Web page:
Theresa May is taking on US President Donald Trump in a growing battle to host the float of £1.5 trillion Saudi oil giant Aramco. London and New York are brawling to win Aramco’s business as it considers where to list, with millions of pounds of fees at stake. The spat came as the price of oil hit its highest level for more than two years, piling on pressure for a cut in fuel duty to ease the pressure on British motorists.
Banks came under fire last night for using the first interest rate hike in a decade to hammer borrowers but do nothing for long-suffering savers. The Bank of England yesterday raised rates from 0.25 per cent to 0.5 per cent – adding £180 a year to repayments on a typical variable mortgage. Governor Mark Carney suggested two further increases would follow over the next three years to bring inflation back under control, taking rates up to 1 per cent in 2020.
Amanda Staveley, one of the City's leading dealmakers, has mounted a £300million bid to buy Newcastle United that would see her become the new face of the club. Staveley's investment fund PCP Capital Partners, which is backed by £28billion from the Middle East and China, is understood to be in talks with owner Mike Ashley. On Thursday, Ashley's lawyer Andrew Henderson confirmed that contact had been made by a 'number of parties' since he officially put the club up for sale on Monday.
Muck Rack makes it simple to find people, tweets, or articles that mention any name, keyword, company, hashtag etc. We've compiled this guide to help you make the most of your search.
Selecting a term
Start searching tweets, articles from media outlets, articles mentioned in tweets, journalists'
names, titles and bios with some suggested searches:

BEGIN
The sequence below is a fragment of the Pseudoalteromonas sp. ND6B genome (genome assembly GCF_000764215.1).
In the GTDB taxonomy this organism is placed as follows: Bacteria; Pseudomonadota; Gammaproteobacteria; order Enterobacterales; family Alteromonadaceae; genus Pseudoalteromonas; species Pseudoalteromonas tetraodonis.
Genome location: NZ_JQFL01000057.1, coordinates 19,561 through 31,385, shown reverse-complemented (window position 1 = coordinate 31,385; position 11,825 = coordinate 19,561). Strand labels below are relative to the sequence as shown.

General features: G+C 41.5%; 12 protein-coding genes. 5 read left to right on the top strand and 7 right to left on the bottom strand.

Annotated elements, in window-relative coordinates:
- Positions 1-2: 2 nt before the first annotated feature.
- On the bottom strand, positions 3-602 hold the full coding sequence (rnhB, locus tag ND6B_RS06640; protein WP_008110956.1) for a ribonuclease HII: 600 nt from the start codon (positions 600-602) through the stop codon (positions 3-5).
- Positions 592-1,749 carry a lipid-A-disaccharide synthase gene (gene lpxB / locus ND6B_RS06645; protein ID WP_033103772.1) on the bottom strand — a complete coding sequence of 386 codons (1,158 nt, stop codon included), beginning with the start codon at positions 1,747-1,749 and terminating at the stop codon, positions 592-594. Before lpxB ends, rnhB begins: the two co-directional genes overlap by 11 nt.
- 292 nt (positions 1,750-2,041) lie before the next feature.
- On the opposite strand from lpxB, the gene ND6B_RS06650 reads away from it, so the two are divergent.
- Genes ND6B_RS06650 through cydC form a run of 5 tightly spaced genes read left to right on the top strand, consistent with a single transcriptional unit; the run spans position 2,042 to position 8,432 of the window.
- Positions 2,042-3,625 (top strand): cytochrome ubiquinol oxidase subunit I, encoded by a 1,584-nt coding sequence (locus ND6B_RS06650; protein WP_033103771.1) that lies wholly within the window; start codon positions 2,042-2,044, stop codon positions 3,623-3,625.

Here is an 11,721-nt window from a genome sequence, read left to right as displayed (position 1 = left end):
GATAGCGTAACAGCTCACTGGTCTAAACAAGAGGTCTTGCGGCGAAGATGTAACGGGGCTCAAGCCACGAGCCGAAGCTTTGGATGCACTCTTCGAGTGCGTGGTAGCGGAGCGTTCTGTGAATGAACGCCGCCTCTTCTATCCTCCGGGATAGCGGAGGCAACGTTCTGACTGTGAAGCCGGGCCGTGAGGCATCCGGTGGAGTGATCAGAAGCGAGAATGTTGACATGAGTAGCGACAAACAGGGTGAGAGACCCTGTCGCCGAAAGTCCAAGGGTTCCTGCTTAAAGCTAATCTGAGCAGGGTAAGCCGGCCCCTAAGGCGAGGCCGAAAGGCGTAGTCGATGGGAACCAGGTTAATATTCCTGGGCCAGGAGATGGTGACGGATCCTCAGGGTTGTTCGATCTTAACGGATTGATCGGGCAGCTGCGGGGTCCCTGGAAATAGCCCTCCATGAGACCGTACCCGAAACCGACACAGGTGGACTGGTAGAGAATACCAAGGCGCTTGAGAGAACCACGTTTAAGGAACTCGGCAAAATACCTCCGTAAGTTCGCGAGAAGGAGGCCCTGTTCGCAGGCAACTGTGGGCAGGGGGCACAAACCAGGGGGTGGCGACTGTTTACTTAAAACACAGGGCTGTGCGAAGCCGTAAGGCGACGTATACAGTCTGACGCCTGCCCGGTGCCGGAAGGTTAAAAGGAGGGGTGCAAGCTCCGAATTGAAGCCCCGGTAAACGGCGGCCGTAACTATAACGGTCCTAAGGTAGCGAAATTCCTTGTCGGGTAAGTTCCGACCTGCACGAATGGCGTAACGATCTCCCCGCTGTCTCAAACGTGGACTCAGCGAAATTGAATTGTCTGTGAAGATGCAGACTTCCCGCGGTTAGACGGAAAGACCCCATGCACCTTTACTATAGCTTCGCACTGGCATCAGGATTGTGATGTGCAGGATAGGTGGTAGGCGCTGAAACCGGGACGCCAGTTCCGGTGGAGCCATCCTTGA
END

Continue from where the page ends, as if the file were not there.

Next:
Companies or Topics (e.g. iPhone, Microsoft)
Phrases (e.g. "cloud computing") — use quotes to keep the terms together
Twitter handles (e.g. @username) — returns those who have mentioned or replied to
Names (e.g. "David Pogue")
Hashtags (e.g. #sxsw, #london2012)
Bio details (e.g. vegan, Olympics, father)
Muck Rack's Advanced Search allows for many boolean operators.
Find results that mention multiple specified terms, use AND or
+. For example, ensure each result contains both Elon Musk and Mark Zuckerberg by
searching Musk AND Zuckerberg or Musk + Zuckerberg.
Use the operators OR or , to broaden your search when you'd like either of
multiple terms to appear in results. (This is the default behavior of our search when no operators
are used). For example, results will contain either cake or cookie by searching cake OR cookie or cake,cookie
Use NOT or - to subtract results from your search. For
example, searching Disney will yield results about the Walt Disney Company as well as Walt Disney
World Resort. To exclude mentions of Disney World, search for Disney -World or Disney
When using one of these operators with a phrase, enclose it in quotation marks. For example, you can
find results about smartphones excluding Apple's iPhone 4S by searching smartphone -"iPhone
Exact case matching or punctuation
If you're searching for a brand name or keyword that relies on specific punctuation marks or capitalization, you can
find results that match your exact query by adding matchcase: before the keyword you're searching for, like matchcase:E*TRADE .
Use parentheses to separate multiple
boolean phrases. For example, to find journalists talking about having fun in Disney World or
Disneyland, search for ("disney world" OR disneyland) AND fun.
An asterisk can be used to search for any variation of a root word truncated by the asterisk. For example, searching for admin* will return results for administrator, administration, administer, administered, etc.
A near operator is an AND operator where you can control the distance between the words. You can vary the distance the near operation uses by adding a forward slash and number (between 0-99) such as strawberries NEAR/10 "whipped cream", which means the strawberries must exist within 10 words of "whipped cream".